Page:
DTOs growing marijuana on public lands in Wisconsin typically operate on a loose, cell–based network. Those higher in the organization control different “cells” of growers, often illegal immigrants, who live and work in the forest all summer planting, tending, protecting and harvesting the marijuana. These individuals live and work in remote areas of the forest under hard, austere conditions such as Wisconsin’s heat, humidity and biting insects. They are supplied by a “lunchero” or lunch man, who brings them food, fuel and other supplies as needed.
Law enforcement response
Local and state law enforcement, including the Wisconsin Department of Natural Resources (DNR) and federal law enforcement agencies, including the U.S. Drug Enforcement Administration and the U.S. Forest Service, have coordinated their resources and efforts to combat this ongoing public threat to Wisconsin, in pursuit of four priorities:
Public safety — Nationally, and even in Wisconsin, people tending these large DTO grows are usually armed and always dangerous. They are prepared to protect their multimillion dollar operations from competitors, thieves, accidental discovery and law enforcement raids. In California, DTO growers have actively menaced forest users, even murdering or taking citizens hostage. They have shot at biologists, rangers, ranchers, hikers, campers, anglers and law enforcement. To date, these acts of extreme violence have not been reported in Wisconsin, but the risk is real. Weapons or evidence of weapons have been found at all but one DTO grow in the state, and growers have been spotted conducting armed patrols of their grow locations. These threats to the public must be addressed.
Contraband seizure and eradication — Using conservative estimates, the wholesale value of a large DTO grow is in the millions of dollars. Locating and seizing these grows deprives the DTO of the criminal proceeds and prevents the drugs from being distributed to the public. Through aggressive law enforcement, DTOs will eventually realize that grows on Wisconsin’s public lands are not good business.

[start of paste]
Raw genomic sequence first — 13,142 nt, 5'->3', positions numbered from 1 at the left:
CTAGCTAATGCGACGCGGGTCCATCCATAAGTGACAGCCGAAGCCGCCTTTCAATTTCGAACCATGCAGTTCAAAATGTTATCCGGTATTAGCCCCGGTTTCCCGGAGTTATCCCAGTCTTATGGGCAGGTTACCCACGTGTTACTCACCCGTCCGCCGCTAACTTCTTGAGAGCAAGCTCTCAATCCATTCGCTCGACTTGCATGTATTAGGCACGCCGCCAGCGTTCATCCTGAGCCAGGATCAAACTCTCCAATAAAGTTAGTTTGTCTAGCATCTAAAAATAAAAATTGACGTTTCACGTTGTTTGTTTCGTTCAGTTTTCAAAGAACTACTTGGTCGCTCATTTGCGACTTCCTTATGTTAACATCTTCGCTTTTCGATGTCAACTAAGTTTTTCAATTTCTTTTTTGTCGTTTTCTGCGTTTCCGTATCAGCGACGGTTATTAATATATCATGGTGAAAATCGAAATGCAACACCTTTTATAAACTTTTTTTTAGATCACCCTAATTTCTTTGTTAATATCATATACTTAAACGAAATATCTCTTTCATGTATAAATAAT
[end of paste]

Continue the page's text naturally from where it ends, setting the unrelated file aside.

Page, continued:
Arrest and prosecution of criminal actors — Merely seizing and eradicating a DTO’s marijuana crop will not dissuade them from continued criminal activity, as they already plan for, and can absorb, a certain amount of product loss into their “bottom line.” In addition, a coordinated effort to identify, arrest and prosecute the growers and their workers will increase the personal risk for the criminal actors and has been shown to reduce and displace DTO grow activity.
Natural resources protection — While most people understand the danger to personal safety, the illicit cultivation of marijuana on public and tribal lands also causes significant harm to the environment. In order to create access to sunlight, acres of mature trees and other plants are damaged, or even clear–cut. Chemicals and fertilizers are used haphazardly in a manner that contaminates the soil and nearby waters. Terracing and other disruptions lead to soil erosion. In addition, growers often poach wildlife, divert natural water courses, and leave human waste and garbage in the forest. According to the Office of National Drug Control Policy:
Law enforcement officials are also increasingly encountering dumpsites of highly toxic insecticides, chemical repellants, and poisons purchased by drug traftes ficking organizations, and transported into the country.